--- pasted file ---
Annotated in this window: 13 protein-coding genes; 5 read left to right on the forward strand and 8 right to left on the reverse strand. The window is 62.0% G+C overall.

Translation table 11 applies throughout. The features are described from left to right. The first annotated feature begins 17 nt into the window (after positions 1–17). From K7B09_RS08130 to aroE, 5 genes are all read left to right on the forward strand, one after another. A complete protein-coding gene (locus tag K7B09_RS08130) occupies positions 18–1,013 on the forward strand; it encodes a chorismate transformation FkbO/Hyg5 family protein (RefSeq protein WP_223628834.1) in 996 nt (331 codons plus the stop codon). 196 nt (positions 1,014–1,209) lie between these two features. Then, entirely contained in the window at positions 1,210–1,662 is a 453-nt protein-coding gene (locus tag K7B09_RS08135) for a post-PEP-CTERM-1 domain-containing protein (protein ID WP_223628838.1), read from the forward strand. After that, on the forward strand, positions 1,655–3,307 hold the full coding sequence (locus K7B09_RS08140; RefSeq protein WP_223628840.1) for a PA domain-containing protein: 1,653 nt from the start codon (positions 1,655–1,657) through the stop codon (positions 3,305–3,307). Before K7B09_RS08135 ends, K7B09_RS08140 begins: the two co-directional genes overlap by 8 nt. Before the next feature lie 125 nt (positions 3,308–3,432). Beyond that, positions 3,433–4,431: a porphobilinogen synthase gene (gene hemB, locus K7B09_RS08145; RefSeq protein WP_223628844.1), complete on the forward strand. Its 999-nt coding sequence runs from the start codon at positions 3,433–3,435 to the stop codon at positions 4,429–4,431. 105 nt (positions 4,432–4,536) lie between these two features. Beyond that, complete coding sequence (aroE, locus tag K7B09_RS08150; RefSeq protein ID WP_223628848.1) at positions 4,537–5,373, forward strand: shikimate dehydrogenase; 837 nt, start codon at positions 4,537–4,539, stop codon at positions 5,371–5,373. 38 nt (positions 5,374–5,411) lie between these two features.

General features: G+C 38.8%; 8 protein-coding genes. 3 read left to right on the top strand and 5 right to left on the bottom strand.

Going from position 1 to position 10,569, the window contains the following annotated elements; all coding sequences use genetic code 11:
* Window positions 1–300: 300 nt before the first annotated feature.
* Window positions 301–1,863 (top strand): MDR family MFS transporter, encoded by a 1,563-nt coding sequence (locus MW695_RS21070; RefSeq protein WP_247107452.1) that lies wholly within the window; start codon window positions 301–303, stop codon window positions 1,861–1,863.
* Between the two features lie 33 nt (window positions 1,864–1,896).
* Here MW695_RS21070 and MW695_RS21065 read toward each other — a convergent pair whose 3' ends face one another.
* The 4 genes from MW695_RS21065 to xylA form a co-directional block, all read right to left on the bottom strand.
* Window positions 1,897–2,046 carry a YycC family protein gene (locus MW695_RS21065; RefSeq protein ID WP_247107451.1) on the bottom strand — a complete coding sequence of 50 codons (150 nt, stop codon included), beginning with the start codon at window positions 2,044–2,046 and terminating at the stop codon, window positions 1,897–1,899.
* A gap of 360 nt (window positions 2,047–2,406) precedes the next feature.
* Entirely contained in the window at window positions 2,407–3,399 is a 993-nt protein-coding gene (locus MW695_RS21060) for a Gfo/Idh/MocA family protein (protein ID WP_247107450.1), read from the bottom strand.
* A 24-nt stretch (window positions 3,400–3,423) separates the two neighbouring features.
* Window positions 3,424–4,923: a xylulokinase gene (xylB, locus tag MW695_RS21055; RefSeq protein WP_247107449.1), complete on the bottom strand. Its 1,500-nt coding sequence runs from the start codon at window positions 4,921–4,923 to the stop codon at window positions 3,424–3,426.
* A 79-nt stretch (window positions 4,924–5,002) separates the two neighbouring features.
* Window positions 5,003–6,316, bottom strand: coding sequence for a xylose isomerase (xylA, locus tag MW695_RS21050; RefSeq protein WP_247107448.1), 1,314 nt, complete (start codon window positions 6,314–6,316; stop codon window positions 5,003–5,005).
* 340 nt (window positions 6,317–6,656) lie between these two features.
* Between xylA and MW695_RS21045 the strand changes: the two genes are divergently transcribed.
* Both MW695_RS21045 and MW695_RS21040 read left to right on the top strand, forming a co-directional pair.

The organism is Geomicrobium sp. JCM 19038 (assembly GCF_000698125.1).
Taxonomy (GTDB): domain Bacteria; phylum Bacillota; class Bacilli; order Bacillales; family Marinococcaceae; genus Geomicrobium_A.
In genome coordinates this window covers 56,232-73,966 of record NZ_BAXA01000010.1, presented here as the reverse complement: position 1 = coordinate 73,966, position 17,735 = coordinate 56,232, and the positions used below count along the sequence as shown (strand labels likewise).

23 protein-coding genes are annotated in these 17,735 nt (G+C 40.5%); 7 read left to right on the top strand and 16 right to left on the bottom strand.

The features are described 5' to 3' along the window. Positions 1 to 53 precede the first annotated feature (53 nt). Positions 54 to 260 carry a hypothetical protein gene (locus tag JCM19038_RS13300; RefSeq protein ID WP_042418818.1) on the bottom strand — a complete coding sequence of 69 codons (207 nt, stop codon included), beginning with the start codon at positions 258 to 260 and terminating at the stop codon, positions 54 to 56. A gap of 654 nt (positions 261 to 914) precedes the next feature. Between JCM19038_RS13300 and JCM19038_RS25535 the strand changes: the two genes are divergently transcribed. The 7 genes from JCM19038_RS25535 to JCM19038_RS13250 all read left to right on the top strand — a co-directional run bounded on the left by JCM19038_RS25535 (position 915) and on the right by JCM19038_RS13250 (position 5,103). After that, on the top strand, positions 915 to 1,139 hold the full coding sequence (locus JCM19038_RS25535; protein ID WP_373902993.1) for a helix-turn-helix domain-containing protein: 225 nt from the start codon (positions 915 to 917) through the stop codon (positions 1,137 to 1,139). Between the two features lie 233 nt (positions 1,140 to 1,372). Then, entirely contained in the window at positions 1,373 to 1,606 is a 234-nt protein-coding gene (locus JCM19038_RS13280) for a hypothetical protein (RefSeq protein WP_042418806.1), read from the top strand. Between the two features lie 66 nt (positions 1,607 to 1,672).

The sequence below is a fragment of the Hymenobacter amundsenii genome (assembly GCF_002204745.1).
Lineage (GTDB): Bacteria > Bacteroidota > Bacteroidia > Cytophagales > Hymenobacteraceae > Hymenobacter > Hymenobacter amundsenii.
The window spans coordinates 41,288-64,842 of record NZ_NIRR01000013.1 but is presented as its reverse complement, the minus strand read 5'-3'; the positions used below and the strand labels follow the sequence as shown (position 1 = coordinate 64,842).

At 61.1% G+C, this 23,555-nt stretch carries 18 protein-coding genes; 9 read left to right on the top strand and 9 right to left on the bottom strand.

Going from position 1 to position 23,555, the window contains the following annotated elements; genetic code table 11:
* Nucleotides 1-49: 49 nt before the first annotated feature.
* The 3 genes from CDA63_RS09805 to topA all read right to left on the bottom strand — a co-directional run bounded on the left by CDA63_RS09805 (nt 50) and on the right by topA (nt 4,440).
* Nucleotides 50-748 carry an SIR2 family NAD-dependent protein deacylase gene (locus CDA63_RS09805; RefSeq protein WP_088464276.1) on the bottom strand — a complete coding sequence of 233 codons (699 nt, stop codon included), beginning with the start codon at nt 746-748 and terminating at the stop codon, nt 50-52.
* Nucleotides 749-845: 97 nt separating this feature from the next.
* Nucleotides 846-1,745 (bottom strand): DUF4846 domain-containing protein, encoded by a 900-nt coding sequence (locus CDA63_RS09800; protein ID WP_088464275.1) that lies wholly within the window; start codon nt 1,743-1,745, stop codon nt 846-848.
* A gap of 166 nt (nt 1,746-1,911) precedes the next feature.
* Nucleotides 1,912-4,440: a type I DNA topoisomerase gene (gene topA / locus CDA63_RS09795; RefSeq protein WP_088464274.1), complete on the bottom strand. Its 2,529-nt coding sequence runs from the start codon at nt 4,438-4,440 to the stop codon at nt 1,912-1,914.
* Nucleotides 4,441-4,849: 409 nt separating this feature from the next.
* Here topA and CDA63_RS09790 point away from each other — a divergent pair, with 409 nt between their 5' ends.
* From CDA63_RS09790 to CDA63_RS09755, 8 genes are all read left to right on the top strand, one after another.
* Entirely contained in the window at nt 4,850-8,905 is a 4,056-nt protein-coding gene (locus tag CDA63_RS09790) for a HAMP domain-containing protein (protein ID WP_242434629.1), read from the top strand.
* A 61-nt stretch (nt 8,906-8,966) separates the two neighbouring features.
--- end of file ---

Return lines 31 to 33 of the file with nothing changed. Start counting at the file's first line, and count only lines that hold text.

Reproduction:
* The 3 genes from CDA63_RS09805 to topA all read right to left on the bottom strand — a co-directional run bounded on the left by CDA63_RS09805 (nt 50) and on the right by topA (nt 4,440).
* Nucleotides 50-748 carry an SIR2 family NAD-dependent protein deacylase gene (locus CDA63_RS09805; RefSeq protein WP_088464276.1) on the bottom strand — a complete coding sequence of 233 codons (699 nt, stop codon included), beginning with the start codon at nt 746-748 and terminating at the stop codon, nt 50-52.
* Nucleotides 749-845: 97 nt separating this feature from the next.